For Patients & Caregivers
Bottom Line: Indirubin has not been shown to prevent or treat cancer in humans.
Indirubin is derived from the Indigo Plant (Isatis Root, Isatis Leaf). It is used as part of a traditional Chinese herbal prescription called Dang Gui Long Hui Wan, to treat chronic myelogenous leukemia (CML). Studies have shown that the substance can help keep cancer cells from reproducing in rats. Indirubin also appears to reduce inflammation by inhibiting part of the immune response. In addition to being extracted from the plant, Indirubin may also be created synthetically in the laboratory.
- To treat chronic myelogenous leukemia
Laboratory and animal studies support this use. Clinical trials have not yet been conducted.
- To reduce inflammation
The results of a small study in patients with head and neck cancer suggest that the anti-inflammatory properties of indirubin (taken as indigowood root powder) reduce mucosal damage from radiation therapy. However further clinical studies are needed to confirm this effect.
- To treat Psoriasis
A few studies show that Indirubin is effective against psoriasis.
Reduce mucosal inflammation from radiation therapy:
A small clinical study enrolled 20 patients with head and neck cancer. Ten of these patients received indirubin (taken as indigowood root powder) for seven weeks during radiation therapy. The results of the study indicated that patients receiving this treatment had significantly less radiation mucositis, anorexia, and difficulty swallowing compared to the untreated patients.
For Healthcare Professionals
Indirubin is extracted from the Indigo plant (Isatis Root, Isatis Leaf). It is a constituent of a traditional Chinese herbal formula, Dang Gui Long Hui Wan used in the treatment of chronic myelogenous leukemia (CML). Indirubin has also been used in Asia as a systemic treatment for psoriasis.
In vitro and animal studies indicate anti-inflammatory (2), antitumor (14)(15), antiangiogenic (19) and neuroprotective (16) effects. Indirubin also inhibits cyclin-dependent kinases in tumor cells (5)(6). A derivate of indirubin was shown to enhance the cytotoxic effects of adriamycin (17).
Clinical studies show efficacy of indirubin in the treatment of psoriasis (18).
A small study of indirubin in patients with head and neck cancer found a reduction in mucosal damage from radiation therapy (3). Meisoindigo, a metabolite of indirubin has also been shown to have similar properties (4). A few cases of positive effects following long term use of indirubin for the treatment of CML (7) have been reported. However further clinical trials are needed to confirm its role.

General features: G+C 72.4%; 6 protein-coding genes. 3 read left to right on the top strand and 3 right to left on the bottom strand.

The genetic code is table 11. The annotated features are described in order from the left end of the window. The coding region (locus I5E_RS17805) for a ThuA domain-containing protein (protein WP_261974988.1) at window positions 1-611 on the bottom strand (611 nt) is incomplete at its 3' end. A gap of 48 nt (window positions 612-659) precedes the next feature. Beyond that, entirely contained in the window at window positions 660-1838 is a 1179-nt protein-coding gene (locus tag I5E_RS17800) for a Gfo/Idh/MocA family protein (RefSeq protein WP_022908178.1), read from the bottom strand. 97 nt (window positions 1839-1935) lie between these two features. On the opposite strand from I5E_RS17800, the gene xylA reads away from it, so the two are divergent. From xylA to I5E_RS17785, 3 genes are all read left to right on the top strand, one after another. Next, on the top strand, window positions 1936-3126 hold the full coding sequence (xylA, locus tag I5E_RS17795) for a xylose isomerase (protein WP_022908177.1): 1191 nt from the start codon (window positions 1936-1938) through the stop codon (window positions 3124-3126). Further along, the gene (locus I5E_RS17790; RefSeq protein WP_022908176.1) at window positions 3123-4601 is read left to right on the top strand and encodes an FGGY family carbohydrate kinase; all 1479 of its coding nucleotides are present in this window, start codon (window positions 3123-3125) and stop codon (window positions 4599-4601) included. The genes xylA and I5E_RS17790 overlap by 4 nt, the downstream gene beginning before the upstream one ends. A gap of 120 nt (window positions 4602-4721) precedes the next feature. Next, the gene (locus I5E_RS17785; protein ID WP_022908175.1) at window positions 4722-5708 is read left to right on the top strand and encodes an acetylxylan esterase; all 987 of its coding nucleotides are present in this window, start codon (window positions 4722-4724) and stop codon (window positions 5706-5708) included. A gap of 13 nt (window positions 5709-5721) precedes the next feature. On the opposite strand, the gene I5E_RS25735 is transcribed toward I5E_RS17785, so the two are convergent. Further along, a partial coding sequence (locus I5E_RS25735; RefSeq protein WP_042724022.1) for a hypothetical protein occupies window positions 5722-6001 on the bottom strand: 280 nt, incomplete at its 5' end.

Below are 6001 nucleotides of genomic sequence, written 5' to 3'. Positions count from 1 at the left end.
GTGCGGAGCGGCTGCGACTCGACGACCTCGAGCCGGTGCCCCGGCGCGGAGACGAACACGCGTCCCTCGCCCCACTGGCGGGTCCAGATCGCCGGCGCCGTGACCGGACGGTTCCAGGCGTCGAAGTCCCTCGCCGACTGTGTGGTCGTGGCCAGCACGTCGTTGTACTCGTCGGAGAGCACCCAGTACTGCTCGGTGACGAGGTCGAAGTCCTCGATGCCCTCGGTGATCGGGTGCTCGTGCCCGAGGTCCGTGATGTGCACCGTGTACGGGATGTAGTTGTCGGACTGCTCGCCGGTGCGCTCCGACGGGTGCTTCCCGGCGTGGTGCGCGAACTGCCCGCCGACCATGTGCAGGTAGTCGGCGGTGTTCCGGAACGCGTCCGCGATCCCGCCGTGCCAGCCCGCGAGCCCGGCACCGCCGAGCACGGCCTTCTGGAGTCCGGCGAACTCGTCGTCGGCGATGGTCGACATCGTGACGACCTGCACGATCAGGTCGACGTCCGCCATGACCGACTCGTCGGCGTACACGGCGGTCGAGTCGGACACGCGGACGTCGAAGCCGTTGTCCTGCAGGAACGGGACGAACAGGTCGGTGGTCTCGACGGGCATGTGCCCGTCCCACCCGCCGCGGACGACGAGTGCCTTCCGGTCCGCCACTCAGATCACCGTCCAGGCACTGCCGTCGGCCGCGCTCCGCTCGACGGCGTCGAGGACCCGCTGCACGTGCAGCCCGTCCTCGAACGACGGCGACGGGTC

Indirubin inhibits DNA synthesis in rats and cell proliferation in the late-G1 and G2/M phase by selectively inhibiting cyclin-dependent kinases (CDK) (4) through the interaction with the kinase’s ATP-binding site (6). Indirubin-3-oxime inhibits the growth of human laryngeal cancer cells via induction of CDK inhibitor p21, inhibition of cyclin D1 and activation of caspase-3 (1). Indirubin may also play a role in inhibiting the assembly of microtubules, further reducing the rate of cell reproduction (11). Its anti-inflammatory effects appear to be due to inhibition of interferon-gamma (2). Indirubin is a minor constituent of Indigofera tinctoria, however a synthetic form of the substance was shown to have similar effectiveness against CML (12)(13). One study investigated the inhibitory effect of six indirubin derivatives against HL-60 human promyelocytic leukemia cells (8). One of these derivatives strongly inhibited the growth of HL-60 cancer cells, whereas the others showed only weak cytotoxic activity. An additional study found that four indirubin derivatives exhibited an antiproliferative activity against human HT-29 colorectal cancer cells in a solid tumor model (9). Indirubin modulates the proliferation and differentiation of keratinocytes derived from patients with psoriasis (10).
A derivative of indirubin, IDR-E804 was shown to inhibit angiogenesis by decreasing proliferation, migration and tube formation of vascular endothelial growth factor VEGF-treated human umbilical vein endothelial cells. These effects were accompanied by decreased phosphorylation of VEGF receptor (VEGFR)-2, AKT and extracellular signal regulated kinase (19).
Another study reported that mitochondrial dysfunction may be an important mechanism via which indirubin-3’-oxime induces cell cycle arrest in human neuroblastoma cells (20).
Reported (Oral): Mild to severe nausea, vomiting, abdominal pain, diarrhea, headache and edema. A few patients were found to have pulmonary arterial hypertension and cardiac insufficiency following long-term treatment (4). Long term oral ingestion has also occasionally been associated with hepatitis (10).
You WC, et al. Effect of extracts from indigowood root (Isatis indigotica Fort.) on immune responses in radiation-induced mucositis. J Altern Complement Med. 2009 Jul;15(7):771-8.
This study investigated the effect of indirubin (taken as indigowood root powder) on acute radiation induced mucositis. Twenty patients who were receiving radiation therapy for head and neck cancer were enrolled and randomized into a control or treatment group. The treatment group gargled with a solution made from indigowood root powder dissolved in double-distilled water for three minutes, and then swallowed it, before meals daily for seven weeks. The results of the clinical trial indicated that indigo wood root significantly reduced the severity of radiation mucositis (p=0.01), anorexia (p=0.002), and swallowing difficulty (p=0.002) in treated patients compared to the control group. The authors concluded that indirubin may play a therapeutic role in improving radiation mucositis, anorexia, and difficulty swallowing, but that the exact mechanism and pathways should be further studied.